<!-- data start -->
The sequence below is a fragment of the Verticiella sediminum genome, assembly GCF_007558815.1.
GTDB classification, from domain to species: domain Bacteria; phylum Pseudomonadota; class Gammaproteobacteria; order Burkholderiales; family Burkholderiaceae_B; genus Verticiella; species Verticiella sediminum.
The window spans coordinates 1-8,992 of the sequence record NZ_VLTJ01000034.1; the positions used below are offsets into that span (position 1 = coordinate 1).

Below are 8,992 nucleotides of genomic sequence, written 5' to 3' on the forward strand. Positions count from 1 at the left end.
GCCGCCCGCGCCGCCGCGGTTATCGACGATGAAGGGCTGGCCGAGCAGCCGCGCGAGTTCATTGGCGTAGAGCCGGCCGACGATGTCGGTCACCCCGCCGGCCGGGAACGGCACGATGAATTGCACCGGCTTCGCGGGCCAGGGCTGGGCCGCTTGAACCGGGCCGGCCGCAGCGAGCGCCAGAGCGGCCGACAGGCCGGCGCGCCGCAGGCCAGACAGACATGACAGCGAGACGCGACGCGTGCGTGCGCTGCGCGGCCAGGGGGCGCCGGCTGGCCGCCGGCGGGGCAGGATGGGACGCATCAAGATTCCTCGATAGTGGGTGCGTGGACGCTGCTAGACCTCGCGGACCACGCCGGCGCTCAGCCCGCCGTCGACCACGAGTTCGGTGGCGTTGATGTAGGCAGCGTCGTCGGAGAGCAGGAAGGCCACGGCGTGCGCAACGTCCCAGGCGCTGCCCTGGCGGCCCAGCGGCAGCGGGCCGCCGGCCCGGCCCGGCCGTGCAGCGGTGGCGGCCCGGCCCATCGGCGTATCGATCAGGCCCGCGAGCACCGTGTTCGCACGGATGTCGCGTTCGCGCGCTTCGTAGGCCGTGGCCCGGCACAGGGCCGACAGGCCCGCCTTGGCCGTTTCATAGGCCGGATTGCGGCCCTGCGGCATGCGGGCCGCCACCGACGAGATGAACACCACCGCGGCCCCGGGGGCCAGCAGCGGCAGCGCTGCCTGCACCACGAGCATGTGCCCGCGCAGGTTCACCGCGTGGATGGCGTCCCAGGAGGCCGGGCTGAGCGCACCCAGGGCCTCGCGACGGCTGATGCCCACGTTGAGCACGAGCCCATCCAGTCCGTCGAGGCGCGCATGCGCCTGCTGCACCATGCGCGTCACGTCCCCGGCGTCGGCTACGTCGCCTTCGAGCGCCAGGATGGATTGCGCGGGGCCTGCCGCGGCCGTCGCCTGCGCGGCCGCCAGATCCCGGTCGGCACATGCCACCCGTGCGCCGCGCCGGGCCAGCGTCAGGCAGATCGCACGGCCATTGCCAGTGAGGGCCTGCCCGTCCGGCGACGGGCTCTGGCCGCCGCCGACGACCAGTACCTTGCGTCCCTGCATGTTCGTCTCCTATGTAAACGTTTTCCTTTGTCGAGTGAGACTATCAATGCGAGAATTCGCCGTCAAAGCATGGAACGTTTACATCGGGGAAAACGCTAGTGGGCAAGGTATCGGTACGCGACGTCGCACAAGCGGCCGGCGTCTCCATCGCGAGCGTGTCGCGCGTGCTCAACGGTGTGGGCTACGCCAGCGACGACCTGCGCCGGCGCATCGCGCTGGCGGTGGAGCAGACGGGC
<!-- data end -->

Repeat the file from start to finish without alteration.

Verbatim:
The sequence below is a fragment of the Verticiella sediminum genome, assembly GCF_007558815.1.
GTDB classification, from domain to species: domain Bacteria; phylum Pseudomonadota; class Gammaproteobacteria; order Burkholderiales; family Burkholderiaceae_B; genus Verticiella; species Verticiella sediminum.
The window spans coordinates 1-8,992 of the sequence record NZ_VLTJ01000034.1; the positions used below are offsets into that span (position 1 = coordinate 1).

Below are 8,992 nucleotides of genomic sequence, written 5' to 3' on the forward strand. Positions count from 1 at the left end.
GCCGCCCGCGCCGCCGCGGTTATCGACGATGAAGGGCTGGCCGAGCAGCCGCGCGAGTTCATTGGCGTAGAGCCGGCCGACGATGTCGGTCACCCCGCCGGCCGGGAACGGCACGATGAATTGCACCGGCTTCGCGGGCCAGGGCTGGGCCGCTTGAACCGGGCCGGCCGCAGCGAGCGCCAGAGCGGCCGACAGGCCGGCGCGCCGCAGGCCAGACAGACATGACAGCGAGACGCGACGCGTGCGTGCGCTGCGCGGCCAGGGGGCGCCGGCTGGCCGCCGGCGGGGCAGGATGGGACGCATCAAGATTCCTCGATAGTGGGTGCGTGGACGCTGCTAGACCTCGCGGACCACGCCGGCGCTCAGCCCGCCGTCGACCACGAGTTCGGTGGCGTTGATGTAGGCAGCGTCGTCGGAGAGCAGGAAGGCCACGGCGTGCGCAACGTCCCAGGCGCTGCCCTGGCGGCCCAGCGGCAGCGGGCCGCCGGCCCGGCCCGGCCGTGCAGCGGTGGCGGCCCGGCCCATCGGCGTATCGATCAGGCCCGCGAGCACCGTGTTCGCACGGATGTCGCGTTCGCGCGCTTCGTAGGCCGTGGCCCGGCACAGGGCCGACAGGCCCGCCTTGGCCGTTTCATAGGCCGGATTGCGGCCCTGCGGCATGCGGGCCGCCACCGACGAGATGAACACCACCGCGGCCCCGGGGGCCAGCAGCGGCAGCGCTGCCTGCACCACGAGCATGTGCCCGCGCAGGTTCACCGCGTGGATGGCGTCCCAGGAGGCCGGGCTGAGCGCACCCAGGGCCTCGCGACGGCTGATGCCCACGTTGAGCACGAGCCCATCCAGTCCGTCGAGGCGCGCATGCGCCTGCTGCACCATGCGCGTCACGTCCCCGGCGTCGGCTACGTCGCCTTCGAGCGCCAGGATGGATTGCGCGGGGCCTGCCGCGGCCGTCGCCTGCGCGGCCGCCAGATCCCGGTCGGCACATGCCACCCGTGCGCCGCGCCGGGCCAGCGTCAGGCAGATCGCACGGCCATTGCCAGTGAGGGCCTGCCCGTCCGGCGACGGGCTCTGGCCGCCGCCGACGACCAGTACCTTGCGTCCCTGCATGTTCGTCTCCTATGTAAACGTTTTCCTTTGTCGAGTGAGACTATCAATGCGAGAATTCGCCGTCAAAGCATGGAACGTTTACATCGGGGAAAACGCTAGTGGGCAAGGTATCGGTACGCGACGTCGCACAAGCGGCCGGCGTCTCCATCGCGAGCGTGTCGCGCGTGCTCAACGGTGTGGGCTACGCCAGCGACGACCTGCGCCGGCGCATCGCGCTGGCGGTGGAGCAGACGGGC